Spinner dolphins have a predictable daily cycle of resting in shallow coral reef systems or bays during the day and then moving offshore to forage on mesopelagic fish and squid in the evening. From our research to date WDCS has confirmed that our study site, Moon Reef (Fiji) as one of these day-time resting habitats for a small, resident pod of spinner dolphins. However, there are many other coral reefs nearby this reef so this begs the question: What’s so special about Moon Reef? There are two particular reasons we’re interested in this question. Firstly, we know that the day-time resting activity that we’ve observed at Moon Reef is critical for their survival. Therefore, we consider Moon Reef an important resting habitat for this population. Secondly, through our own observations and many discussions with local villagers and fishermen we know that Moon Reef is used on a very regular and frequent basis, whereas the surrounding reefs are not. Therefore, we want to know why this reef is being chosen and not others.
In partnership with Flinders University (http://www.flinders.edu.au/science_engineering/biology) we began an environmental characterization of both Moon Reef and nearby Horseshoe Reef (which we chose for comparison purposes) last year. Using a CTD (Conductivity, temperature and depth) sensor we were able to get measurement profiles (taken every ½ metre from the surface to the seafloor) of temperature, chlorophyll-a, turbidity and salinity both inside and outside of each reef. After finding some initial differences we decided to repeat these surveys last month but this time using a sampling scheme on a much finer scale. In addition, we organized for staff from the Institute of Marine Resources from the University of the South Pacific (http://www.usp.ac.fj/index.php?id=imr) to undertake some biological diversity surveys on fish, invertebrates, and coral species in the two reefs also.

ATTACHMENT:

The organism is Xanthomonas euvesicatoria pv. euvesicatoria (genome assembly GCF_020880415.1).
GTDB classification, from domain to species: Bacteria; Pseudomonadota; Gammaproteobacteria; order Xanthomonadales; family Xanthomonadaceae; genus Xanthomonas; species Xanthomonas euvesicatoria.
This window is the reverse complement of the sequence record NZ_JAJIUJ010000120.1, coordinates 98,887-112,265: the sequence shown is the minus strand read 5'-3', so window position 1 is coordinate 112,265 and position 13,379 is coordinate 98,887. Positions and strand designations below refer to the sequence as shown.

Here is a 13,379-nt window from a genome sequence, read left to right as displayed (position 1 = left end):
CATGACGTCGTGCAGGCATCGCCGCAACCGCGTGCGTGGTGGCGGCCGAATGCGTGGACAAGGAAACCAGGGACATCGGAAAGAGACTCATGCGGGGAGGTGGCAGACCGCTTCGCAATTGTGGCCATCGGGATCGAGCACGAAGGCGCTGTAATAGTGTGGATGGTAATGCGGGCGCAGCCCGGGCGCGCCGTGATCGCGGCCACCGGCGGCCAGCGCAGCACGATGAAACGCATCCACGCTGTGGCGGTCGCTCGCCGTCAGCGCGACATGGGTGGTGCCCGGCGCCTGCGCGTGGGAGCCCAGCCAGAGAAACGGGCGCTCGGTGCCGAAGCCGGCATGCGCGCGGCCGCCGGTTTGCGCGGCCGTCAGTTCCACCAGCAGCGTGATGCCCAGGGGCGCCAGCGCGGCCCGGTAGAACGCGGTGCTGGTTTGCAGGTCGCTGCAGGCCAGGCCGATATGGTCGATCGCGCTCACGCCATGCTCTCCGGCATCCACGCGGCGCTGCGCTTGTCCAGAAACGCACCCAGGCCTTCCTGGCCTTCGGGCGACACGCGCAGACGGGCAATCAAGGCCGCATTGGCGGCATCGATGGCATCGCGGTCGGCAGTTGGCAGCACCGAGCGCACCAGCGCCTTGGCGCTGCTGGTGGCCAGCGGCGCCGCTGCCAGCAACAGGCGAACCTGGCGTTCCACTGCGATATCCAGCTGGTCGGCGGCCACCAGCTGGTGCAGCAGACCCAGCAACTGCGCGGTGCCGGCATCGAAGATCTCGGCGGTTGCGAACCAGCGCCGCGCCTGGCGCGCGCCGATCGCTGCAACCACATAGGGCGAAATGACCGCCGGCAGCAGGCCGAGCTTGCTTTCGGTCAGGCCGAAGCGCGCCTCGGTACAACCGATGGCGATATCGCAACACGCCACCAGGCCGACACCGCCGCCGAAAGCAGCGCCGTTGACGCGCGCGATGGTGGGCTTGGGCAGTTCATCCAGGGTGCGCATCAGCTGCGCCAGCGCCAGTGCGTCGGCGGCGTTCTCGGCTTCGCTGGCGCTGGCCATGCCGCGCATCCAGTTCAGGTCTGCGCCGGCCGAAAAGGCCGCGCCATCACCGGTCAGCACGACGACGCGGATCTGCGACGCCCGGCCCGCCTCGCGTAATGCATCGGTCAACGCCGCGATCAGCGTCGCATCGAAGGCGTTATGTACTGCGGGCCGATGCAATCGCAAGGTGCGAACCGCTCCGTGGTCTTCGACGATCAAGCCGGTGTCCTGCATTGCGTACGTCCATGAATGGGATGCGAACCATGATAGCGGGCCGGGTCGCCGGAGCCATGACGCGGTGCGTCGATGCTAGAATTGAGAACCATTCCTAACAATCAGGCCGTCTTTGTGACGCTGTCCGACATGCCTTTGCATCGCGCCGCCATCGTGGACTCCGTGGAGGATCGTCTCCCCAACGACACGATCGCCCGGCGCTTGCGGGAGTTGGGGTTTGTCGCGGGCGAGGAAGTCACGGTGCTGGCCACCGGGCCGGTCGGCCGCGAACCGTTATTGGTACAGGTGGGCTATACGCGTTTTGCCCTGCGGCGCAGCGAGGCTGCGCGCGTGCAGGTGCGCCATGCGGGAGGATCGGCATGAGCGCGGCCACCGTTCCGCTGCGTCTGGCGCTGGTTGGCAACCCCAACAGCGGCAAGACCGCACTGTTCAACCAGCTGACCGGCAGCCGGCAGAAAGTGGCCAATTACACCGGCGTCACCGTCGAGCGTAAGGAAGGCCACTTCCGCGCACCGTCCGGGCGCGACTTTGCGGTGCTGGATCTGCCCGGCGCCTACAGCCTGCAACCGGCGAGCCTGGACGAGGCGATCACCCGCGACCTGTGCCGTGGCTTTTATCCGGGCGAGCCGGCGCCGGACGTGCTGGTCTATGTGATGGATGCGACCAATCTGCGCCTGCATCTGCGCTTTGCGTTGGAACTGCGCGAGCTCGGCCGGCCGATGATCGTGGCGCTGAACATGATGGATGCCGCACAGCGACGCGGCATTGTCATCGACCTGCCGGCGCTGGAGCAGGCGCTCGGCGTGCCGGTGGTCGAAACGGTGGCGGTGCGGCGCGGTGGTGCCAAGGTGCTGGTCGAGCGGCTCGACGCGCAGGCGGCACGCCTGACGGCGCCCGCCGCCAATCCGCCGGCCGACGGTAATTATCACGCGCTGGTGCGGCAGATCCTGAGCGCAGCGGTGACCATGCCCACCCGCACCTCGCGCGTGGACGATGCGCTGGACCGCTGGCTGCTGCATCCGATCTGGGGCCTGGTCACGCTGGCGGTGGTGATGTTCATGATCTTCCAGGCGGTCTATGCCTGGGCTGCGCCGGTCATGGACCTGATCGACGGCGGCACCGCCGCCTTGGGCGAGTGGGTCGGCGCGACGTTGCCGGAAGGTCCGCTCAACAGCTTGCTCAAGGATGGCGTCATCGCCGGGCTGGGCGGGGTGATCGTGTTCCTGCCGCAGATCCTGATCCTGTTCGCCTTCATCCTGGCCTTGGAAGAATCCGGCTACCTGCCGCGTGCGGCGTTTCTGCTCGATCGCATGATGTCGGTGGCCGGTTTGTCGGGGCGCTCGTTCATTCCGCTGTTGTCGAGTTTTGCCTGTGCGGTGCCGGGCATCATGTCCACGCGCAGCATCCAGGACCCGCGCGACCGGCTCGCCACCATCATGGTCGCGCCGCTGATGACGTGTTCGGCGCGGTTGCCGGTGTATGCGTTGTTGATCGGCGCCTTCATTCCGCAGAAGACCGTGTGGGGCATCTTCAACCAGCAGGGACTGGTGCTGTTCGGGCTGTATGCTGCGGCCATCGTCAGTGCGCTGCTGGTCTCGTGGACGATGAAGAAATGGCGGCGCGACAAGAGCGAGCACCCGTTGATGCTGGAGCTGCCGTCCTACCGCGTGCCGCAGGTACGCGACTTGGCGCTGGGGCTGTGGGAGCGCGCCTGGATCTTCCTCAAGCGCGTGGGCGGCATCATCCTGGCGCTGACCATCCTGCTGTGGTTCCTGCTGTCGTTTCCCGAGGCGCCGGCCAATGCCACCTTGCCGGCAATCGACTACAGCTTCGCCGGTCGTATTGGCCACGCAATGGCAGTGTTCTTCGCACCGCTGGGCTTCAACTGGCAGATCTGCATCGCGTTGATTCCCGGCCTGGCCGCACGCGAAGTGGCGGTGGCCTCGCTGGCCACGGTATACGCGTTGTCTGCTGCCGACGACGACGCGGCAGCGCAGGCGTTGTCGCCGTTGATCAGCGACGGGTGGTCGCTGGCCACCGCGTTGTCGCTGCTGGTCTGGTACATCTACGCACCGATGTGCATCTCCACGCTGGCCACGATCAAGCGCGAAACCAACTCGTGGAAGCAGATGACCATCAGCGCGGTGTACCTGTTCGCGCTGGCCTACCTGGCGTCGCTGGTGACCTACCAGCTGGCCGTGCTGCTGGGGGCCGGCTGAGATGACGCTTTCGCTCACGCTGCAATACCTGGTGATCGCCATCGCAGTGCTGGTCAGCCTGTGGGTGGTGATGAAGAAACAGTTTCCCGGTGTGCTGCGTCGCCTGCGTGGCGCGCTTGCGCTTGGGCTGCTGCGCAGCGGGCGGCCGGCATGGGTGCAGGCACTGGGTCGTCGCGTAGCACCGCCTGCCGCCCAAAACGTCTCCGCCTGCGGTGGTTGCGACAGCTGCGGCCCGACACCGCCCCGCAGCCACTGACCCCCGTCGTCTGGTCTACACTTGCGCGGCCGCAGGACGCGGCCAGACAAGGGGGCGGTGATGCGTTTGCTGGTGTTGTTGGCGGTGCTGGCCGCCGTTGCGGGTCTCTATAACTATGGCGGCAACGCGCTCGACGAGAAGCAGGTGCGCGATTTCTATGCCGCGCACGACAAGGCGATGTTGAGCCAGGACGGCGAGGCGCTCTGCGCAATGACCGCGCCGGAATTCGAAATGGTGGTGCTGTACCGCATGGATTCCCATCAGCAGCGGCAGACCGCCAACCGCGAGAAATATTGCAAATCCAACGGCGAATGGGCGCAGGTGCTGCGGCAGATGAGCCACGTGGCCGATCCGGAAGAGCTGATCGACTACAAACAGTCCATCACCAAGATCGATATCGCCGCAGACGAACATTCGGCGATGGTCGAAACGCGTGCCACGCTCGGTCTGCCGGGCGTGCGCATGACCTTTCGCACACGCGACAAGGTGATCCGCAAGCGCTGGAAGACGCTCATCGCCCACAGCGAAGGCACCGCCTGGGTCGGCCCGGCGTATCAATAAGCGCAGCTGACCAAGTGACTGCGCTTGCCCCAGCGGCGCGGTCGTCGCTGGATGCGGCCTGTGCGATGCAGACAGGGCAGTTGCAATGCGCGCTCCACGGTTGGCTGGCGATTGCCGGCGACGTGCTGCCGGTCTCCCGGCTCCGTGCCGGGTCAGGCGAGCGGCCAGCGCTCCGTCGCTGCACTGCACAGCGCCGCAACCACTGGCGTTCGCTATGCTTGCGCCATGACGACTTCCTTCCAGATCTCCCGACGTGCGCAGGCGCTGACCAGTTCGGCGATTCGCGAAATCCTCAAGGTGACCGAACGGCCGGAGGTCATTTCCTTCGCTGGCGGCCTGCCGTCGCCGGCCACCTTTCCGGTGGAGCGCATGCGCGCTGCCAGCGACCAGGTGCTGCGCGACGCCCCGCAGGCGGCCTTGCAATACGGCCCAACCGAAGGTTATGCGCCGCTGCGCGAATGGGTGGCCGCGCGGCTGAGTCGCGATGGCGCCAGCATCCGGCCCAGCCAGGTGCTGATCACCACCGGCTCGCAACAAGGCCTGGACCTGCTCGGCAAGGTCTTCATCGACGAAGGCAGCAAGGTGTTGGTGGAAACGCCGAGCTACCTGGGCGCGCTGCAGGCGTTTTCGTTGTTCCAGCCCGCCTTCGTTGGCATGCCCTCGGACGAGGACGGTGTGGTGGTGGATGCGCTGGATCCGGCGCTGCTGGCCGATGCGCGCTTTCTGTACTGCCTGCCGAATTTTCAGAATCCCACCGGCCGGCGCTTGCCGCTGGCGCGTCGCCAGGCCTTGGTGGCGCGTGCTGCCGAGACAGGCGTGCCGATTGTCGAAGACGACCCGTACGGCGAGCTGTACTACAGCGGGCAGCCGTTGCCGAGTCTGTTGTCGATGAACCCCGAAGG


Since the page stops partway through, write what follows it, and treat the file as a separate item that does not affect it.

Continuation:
We are now in the process of putting all this data together as we try and describe the important resting habitat of spinner dolphins in Moon Reef. That said, we are also not discounting that there may be other factors at play here such as the social culture of the dolphins or perhaps predator avoidance.
We will keep you updated.